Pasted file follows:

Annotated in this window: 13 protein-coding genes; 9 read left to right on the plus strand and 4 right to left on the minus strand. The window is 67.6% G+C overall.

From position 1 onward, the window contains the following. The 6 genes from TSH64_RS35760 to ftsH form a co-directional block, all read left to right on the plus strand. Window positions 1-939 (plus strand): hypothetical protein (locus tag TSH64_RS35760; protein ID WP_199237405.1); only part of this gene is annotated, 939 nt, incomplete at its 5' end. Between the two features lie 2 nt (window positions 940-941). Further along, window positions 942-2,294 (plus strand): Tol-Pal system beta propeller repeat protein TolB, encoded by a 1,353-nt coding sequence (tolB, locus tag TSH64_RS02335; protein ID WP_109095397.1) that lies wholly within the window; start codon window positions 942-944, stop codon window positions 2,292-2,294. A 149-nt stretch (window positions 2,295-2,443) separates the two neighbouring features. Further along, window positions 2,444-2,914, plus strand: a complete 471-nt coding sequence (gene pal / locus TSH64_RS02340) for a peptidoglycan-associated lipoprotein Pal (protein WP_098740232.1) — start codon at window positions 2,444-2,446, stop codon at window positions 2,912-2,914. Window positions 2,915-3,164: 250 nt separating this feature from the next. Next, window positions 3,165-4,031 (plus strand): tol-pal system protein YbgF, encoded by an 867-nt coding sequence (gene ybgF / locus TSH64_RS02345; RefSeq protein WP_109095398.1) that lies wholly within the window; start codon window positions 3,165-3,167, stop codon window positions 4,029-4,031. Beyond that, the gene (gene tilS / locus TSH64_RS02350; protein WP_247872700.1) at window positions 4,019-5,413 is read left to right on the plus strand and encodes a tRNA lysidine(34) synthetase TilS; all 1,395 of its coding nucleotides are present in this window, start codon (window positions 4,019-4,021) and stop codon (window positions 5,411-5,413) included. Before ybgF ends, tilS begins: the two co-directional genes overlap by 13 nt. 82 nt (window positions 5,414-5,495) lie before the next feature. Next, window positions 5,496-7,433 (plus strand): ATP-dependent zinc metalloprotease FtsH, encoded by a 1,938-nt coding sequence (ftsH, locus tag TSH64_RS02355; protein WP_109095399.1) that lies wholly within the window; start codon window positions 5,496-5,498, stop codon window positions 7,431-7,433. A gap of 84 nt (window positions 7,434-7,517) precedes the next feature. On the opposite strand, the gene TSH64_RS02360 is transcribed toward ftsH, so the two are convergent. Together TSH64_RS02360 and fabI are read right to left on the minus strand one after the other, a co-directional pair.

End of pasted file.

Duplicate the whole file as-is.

Annotated in this window: 13 protein-coding genes; 9 read left to right on the plus strand and 4 right to left on the minus strand. The window is 67.6% G+C overall.

From position 1 onward, the window contains the following. The 6 genes from TSH64_RS35760 to ftsH form a co-directional block, all read left to right on the plus strand. Window positions 1-939 (plus strand): hypothetical protein (locus tag TSH64_RS35760; protein ID WP_199237405.1); only part of this gene is annotated, 939 nt, incomplete at its 5' end. Between the two features lie 2 nt (window positions 940-941). Further along, window positions 942-2,294 (plus strand): Tol-Pal system beta propeller repeat protein TolB, encoded by a 1,353-nt coding sequence (tolB, locus tag TSH64_RS02335; protein ID WP_109095397.1) that lies wholly within the window; start codon window positions 942-944, stop codon window positions 2,292-2,294. A 149-nt stretch (window positions 2,295-2,443) separates the two neighbouring features. Further along, window positions 2,444-2,914, plus strand: a complete 471-nt coding sequence (gene pal / locus TSH64_RS02340) for a peptidoglycan-associated lipoprotein Pal (protein WP_098740232.1) — start codon at window positions 2,444-2,446, stop codon at window positions 2,912-2,914. Window positions 2,915-3,164: 250 nt separating this feature from the next. Next, window positions 3,165-4,031 (plus strand): tol-pal system protein YbgF, encoded by an 867-nt coding sequence (gene ybgF / locus TSH64_RS02345; RefSeq protein WP_109095398.1) that lies wholly within the window; start codon window positions 3,165-3,167, stop codon window positions 4,029-4,031. Beyond that, the gene (gene tilS / locus TSH64_RS02350; protein WP_247872700.1) at window positions 4,019-5,413 is read left to right on the plus strand and encodes a tRNA lysidine(34) synthetase TilS; all 1,395 of its coding nucleotides are present in this window, start codon (window positions 4,019-4,021) and stop codon (window positions 5,411-5,413) included. Before ybgF ends, tilS begins: the two co-directional genes overlap by 13 nt. 82 nt (window positions 5,414-5,495) lie before the next feature. Next, window positions 5,496-7,433 (plus strand): ATP-dependent zinc metalloprotease FtsH, encoded by a 1,938-nt coding sequence (ftsH, locus tag TSH64_RS02355; protein WP_109095399.1) that lies wholly within the window; start codon window positions 5,496-5,498, stop codon window positions 7,431-7,433. A gap of 84 nt (window positions 7,434-7,517) precedes the next feature. On the opposite strand, the gene TSH64_RS02360 is transcribed toward ftsH, so the two are convergent. Together TSH64_RS02360 and fabI are read right to left on the minus strand one after the other, a co-directional pair.